Law School Study Skills – An Essential Guide

Learning good law school study skills will ensure that you get the best possible results from your law school experience; it will also enable you to have more free time to pursue other activities, simply because you are more efficient in your studies. Law school study skills come naturally to very few people. For the vast majority of students, it takes time and experience to become fully competent and to have the most efficient process in place for maximising your law school study skills.

Here are a few practical tips to help you streamline the process of acquiring strong law school study skills that will get the maximum rewards as quickly as possible.

What Are the Crucial Law School Study Skills?

Studying law is not an easy task. Anyone who is going to finish their academic studies successfully will need to ensure that their law school study skills are up to scratch in all the necessary areas. One of the most important things to recognise is that studying law does not need merely one type of skill; multiple different law school study skills are required, all of which need to interact, seamlessly.

One of the most important law school study skills is that of research and assimilation of large amounts of information. As a law student, there are certain key resources that you will be required to read and decipher, regularly, such as case notes and legal journals. The ability to research legal theories effectively is the most crucial of all law school study skills.

Although research is clearly one of the most important law school study skills that you will be called upon to demonstrate throughout your legal course, good research is of little or no use if the findings cannot be accurately conveyed in the form of a report or essay. Part of this process is the decision about which factors are relevant and which are not. Learning to answer the question concisely is a very useful law school study skill that will also prove invaluable in later, professional life.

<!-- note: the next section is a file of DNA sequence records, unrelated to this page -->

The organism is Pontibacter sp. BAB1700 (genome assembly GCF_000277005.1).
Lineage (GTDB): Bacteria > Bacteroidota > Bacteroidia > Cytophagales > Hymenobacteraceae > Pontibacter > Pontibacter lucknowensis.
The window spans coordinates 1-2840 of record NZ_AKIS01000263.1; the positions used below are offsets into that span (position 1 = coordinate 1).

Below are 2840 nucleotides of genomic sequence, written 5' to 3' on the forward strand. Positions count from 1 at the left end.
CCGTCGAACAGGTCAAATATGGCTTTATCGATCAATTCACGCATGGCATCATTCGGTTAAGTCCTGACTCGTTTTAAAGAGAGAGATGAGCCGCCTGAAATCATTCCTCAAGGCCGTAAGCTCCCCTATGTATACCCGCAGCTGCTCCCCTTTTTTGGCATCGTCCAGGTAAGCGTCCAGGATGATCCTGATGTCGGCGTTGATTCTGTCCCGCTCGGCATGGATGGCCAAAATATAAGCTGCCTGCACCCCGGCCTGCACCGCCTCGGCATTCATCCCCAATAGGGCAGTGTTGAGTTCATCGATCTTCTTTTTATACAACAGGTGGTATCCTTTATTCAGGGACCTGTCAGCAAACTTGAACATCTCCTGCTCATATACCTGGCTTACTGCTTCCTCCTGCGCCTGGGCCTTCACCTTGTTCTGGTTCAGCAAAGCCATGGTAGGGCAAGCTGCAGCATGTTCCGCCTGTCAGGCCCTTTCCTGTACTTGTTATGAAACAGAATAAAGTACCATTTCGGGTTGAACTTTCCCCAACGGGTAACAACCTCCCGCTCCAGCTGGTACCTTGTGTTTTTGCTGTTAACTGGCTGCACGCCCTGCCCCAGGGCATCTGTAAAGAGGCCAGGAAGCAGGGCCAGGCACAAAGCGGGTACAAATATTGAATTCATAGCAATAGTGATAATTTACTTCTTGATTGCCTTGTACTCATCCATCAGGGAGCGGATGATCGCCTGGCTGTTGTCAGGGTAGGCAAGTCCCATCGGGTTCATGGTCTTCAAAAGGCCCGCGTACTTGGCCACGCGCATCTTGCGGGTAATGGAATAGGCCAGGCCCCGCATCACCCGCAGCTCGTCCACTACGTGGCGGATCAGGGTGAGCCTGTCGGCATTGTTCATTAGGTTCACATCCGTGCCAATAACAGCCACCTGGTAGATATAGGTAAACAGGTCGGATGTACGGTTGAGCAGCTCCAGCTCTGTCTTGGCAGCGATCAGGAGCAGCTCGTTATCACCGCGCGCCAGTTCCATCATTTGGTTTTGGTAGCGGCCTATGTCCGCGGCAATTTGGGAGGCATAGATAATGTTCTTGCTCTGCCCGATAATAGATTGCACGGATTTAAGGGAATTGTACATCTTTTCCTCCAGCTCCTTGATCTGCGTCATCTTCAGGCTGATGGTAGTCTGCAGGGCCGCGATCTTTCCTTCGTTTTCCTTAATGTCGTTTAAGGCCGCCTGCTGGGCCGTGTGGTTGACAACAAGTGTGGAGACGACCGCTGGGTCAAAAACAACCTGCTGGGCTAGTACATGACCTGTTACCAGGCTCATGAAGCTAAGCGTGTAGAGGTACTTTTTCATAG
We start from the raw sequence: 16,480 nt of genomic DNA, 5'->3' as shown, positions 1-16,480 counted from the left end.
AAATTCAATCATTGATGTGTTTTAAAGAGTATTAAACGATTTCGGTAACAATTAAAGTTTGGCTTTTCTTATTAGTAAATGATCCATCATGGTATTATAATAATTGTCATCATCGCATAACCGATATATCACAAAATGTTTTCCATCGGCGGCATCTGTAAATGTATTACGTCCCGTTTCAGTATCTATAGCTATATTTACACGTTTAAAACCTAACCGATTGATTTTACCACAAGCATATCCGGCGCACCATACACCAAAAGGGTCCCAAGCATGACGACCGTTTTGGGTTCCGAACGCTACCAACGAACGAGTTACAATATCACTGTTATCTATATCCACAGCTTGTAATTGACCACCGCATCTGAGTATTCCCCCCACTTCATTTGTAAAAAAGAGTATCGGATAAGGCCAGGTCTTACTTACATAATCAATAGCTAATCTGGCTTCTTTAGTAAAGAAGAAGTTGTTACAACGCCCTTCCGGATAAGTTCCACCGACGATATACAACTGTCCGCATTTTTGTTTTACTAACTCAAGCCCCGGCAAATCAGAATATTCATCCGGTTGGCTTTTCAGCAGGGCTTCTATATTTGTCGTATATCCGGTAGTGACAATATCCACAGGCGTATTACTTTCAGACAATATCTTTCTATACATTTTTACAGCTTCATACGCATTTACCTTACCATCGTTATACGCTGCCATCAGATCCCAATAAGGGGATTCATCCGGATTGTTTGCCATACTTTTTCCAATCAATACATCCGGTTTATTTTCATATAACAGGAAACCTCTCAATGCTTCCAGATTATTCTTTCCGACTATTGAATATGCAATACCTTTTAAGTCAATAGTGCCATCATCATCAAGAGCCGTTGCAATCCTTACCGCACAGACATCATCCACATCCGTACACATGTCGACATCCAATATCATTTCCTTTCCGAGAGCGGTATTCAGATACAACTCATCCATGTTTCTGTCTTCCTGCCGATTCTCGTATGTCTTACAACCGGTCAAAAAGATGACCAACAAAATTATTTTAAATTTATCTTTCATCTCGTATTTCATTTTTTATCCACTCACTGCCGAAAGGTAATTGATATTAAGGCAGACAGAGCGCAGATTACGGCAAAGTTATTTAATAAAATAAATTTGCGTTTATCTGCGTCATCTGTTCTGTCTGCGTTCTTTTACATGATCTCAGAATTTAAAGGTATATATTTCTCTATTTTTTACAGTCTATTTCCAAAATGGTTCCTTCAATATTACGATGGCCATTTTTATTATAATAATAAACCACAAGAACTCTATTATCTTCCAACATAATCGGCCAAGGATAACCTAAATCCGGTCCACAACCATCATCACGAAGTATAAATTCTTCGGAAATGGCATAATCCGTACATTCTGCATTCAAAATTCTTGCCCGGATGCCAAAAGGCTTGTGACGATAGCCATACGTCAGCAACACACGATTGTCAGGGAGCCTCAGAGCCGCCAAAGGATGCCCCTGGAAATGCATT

Advocacy, as a law school study skill, will also become increasingly important as you progress through your coursework. In most cases, students will not be required to perform large amounts of advocacy until they are nearing the end of their studies; however, it is never too early to practise! Learning to project points clearly and concisely when presenting legal points will assist in all manner of tasks, both as a student and later as a legal professional.

Improving your Law School Study Skills

Honing your law school study skills can mean the difference between a top grade essay and barely passing. As with any skill, the best way to improve is to practise, evaluate and try again.

Being organised is one of the best ways of improving your law school study skills; take the time to prepare any assignment so that you are not rushing at the last moment. As research is one of the most important skills you will learn throughout your legal career, make sure that you dedicated sufficient time to this part of any assignment. At least a quarter of your total assignment time needs to be allocated to research and preparation. Discipline yourself to giving the necessary time for this vital law school study skill.